In JAG Flocomponents N.A. Inc. v. Archmetal Industries the Plaintiffs sought expungement of the Canadian trademark FUSION, as well as a declaration that the Defendants had breached section 7(a) of the Trade-marks Act. The trademark was registered for use in association with ball valves for industrial use and use was claimed since as least as early as September, 2002.
One of the Defendant companies had been a 30% owner of one of the Plaintiff companies and a Letter of Intent had been executed setting out the basic relationship whereby the Plaintiff s were to distribute valves manufactured by the Defendants in China. The parties had also executed a Consignment Agreement which the Court found to be a critical document since clause 12 specified that the intellectual property arising by virtue of the Agreement was deemed to be equally owned by the parties.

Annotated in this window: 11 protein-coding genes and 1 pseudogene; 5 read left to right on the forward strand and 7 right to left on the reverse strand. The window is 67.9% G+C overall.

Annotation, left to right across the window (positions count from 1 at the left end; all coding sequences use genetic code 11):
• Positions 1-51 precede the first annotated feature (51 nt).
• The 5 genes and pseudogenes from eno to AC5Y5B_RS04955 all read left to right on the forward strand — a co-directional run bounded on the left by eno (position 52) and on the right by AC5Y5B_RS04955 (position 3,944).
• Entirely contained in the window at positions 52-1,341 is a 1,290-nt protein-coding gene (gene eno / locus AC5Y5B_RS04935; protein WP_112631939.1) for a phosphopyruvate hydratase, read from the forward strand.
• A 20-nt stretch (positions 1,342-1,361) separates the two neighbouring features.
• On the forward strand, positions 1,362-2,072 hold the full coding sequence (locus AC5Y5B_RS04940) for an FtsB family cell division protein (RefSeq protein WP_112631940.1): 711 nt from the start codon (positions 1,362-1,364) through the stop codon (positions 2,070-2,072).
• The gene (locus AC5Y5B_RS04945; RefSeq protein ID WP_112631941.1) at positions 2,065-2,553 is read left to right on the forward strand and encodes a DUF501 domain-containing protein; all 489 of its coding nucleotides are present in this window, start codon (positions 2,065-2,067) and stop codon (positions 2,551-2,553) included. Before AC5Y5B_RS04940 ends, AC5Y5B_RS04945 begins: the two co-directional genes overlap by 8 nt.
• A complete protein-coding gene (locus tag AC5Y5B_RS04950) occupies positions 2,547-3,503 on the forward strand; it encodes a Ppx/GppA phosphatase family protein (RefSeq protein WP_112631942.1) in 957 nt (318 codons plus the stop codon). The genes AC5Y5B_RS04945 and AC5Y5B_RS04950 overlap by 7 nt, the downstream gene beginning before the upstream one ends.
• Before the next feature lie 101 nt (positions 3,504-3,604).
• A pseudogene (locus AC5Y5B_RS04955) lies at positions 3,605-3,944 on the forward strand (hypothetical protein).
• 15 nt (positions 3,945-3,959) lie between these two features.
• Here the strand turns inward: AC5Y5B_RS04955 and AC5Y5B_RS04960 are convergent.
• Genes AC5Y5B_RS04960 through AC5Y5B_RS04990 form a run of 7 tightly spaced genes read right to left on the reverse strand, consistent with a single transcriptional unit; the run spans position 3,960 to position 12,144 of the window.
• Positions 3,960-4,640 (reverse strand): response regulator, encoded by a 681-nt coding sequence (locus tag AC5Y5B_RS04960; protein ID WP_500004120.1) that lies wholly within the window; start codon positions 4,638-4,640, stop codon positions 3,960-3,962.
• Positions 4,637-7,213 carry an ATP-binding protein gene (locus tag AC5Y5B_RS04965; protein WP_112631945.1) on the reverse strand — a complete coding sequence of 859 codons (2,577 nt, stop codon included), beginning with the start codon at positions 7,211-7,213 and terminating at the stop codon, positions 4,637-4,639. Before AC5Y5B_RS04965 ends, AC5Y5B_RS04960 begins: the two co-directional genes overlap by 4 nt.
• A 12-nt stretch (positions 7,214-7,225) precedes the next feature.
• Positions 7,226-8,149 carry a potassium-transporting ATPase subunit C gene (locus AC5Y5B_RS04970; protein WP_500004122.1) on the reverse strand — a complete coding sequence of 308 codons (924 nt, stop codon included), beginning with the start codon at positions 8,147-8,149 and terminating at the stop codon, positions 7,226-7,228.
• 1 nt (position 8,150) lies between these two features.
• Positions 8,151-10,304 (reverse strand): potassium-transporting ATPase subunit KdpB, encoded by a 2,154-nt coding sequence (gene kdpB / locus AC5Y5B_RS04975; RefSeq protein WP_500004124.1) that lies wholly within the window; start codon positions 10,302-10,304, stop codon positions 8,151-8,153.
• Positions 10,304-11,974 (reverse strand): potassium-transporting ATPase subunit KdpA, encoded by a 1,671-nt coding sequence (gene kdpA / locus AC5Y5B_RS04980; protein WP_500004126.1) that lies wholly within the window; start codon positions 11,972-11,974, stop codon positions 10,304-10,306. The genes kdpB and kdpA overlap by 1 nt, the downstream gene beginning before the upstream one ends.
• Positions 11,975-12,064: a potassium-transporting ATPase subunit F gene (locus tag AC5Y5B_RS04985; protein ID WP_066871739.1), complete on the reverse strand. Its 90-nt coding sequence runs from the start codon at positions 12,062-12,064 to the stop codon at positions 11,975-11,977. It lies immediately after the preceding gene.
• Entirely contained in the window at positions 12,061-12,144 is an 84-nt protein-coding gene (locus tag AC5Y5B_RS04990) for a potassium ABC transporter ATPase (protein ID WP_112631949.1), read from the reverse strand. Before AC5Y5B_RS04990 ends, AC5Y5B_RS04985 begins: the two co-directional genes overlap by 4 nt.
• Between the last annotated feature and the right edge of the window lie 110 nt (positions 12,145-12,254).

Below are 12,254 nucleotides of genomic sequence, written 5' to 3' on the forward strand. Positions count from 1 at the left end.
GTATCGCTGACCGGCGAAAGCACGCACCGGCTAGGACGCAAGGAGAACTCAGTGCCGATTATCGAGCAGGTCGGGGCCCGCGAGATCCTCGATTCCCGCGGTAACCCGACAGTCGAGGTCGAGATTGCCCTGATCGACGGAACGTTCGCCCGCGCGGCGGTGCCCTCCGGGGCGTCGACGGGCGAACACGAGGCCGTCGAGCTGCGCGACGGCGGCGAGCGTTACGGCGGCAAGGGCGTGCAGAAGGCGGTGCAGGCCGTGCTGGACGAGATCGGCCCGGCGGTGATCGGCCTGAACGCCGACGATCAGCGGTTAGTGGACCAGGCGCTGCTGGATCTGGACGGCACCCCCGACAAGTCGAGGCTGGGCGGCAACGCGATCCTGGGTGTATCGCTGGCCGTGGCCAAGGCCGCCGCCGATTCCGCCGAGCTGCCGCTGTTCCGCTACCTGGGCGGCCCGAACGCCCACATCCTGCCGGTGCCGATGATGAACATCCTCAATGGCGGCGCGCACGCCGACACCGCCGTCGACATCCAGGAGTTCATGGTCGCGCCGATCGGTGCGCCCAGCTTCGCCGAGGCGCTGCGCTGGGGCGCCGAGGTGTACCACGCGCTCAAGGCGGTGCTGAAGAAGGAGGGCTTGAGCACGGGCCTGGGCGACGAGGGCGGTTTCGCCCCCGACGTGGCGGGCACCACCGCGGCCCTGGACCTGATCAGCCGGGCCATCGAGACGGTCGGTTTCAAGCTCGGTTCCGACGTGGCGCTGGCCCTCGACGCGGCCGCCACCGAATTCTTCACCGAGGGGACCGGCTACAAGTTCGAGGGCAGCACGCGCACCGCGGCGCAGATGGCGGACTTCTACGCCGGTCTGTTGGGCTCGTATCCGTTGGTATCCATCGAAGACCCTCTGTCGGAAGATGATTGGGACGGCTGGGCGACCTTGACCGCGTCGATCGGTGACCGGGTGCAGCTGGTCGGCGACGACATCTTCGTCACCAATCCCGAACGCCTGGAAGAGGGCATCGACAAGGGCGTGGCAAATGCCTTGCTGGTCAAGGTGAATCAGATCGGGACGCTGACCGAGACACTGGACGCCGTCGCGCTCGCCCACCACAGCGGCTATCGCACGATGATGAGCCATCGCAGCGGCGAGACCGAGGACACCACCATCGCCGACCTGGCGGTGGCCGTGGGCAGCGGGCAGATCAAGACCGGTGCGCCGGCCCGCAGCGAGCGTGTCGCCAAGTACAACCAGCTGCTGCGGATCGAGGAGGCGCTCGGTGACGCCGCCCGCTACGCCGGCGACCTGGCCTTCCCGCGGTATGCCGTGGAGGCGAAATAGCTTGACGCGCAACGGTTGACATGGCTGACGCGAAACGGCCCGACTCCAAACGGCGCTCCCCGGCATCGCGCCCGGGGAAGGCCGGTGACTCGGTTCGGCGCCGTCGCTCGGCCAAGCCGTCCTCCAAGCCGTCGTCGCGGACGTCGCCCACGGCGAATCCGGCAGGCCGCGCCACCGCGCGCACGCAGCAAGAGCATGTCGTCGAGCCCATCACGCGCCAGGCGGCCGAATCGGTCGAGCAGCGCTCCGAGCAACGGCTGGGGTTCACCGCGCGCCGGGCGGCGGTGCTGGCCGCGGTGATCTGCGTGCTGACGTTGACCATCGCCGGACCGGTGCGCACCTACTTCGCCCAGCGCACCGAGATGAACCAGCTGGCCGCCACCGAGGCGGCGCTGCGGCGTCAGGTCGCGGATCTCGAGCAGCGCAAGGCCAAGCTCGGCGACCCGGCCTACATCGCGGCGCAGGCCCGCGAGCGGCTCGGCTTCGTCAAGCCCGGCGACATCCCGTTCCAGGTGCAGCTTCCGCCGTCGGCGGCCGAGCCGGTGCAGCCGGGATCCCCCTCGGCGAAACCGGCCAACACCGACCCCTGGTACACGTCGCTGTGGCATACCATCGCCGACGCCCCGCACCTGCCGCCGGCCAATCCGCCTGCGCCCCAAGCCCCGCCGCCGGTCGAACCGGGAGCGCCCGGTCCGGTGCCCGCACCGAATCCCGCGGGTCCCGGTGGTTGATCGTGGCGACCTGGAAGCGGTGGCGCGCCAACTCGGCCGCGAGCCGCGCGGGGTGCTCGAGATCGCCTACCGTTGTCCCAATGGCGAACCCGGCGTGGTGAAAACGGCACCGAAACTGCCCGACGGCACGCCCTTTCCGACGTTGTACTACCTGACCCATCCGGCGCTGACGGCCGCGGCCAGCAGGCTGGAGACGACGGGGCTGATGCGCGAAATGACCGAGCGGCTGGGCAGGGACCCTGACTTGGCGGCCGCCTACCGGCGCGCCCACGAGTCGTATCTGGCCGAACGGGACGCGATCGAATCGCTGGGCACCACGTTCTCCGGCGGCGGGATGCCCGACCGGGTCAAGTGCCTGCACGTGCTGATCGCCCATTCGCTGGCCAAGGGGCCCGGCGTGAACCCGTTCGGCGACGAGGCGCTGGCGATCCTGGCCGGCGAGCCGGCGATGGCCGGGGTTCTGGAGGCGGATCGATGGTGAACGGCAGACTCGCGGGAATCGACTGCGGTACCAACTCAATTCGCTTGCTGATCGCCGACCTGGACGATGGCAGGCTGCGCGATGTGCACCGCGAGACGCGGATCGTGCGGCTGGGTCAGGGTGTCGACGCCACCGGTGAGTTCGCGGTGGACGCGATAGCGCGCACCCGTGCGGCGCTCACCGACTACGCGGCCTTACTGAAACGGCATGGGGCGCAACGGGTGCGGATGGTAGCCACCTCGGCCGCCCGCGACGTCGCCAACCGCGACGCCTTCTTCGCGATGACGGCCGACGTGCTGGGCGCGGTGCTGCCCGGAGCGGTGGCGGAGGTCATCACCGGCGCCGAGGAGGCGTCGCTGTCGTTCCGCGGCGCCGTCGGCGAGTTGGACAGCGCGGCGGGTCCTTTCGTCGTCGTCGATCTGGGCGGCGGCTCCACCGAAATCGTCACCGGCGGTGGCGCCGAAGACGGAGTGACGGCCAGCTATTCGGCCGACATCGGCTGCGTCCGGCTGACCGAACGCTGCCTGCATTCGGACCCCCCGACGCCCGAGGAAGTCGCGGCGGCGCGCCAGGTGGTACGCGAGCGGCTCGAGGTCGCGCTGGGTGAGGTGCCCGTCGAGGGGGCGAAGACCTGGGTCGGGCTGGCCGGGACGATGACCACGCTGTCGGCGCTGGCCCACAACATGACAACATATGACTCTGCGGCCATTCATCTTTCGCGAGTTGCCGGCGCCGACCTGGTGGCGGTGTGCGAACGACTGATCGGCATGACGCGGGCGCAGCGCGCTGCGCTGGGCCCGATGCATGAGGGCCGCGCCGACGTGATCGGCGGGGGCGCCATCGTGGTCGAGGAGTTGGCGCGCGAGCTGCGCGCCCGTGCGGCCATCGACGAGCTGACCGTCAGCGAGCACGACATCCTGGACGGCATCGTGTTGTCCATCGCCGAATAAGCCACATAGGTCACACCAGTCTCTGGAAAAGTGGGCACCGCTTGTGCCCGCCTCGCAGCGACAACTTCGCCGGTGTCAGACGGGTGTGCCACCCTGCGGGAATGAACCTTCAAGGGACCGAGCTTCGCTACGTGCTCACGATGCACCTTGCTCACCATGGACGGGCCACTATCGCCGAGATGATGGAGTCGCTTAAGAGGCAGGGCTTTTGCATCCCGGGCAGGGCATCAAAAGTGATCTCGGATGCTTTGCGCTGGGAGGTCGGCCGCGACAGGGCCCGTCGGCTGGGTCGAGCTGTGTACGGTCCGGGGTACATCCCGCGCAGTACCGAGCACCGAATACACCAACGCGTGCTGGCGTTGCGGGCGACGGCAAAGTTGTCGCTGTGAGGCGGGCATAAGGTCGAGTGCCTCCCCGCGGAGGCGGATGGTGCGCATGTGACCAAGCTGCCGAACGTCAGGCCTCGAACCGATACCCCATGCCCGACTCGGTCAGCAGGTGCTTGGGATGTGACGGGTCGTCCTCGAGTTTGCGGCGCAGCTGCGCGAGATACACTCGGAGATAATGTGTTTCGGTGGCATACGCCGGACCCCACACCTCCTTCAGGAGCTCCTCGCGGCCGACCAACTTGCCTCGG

For marketing purposes, the Plainitffs adopted the trademark FUSION and proceeded to market wares manufactured by the Defendants, as well as wares sourced from a different manufacturer, using the trademark. However, following the breakdown of the relationship, one of the Defendants registered the trademark. The disputes arising between the parties were eventually settled under an Alberta Queen’s Bench action, which left only the intellectual property issues unresolved. The Plaintiffs had also applied to register the trademark, but the Defendants successfully opposed the application on the basis of alleged prior use. Read more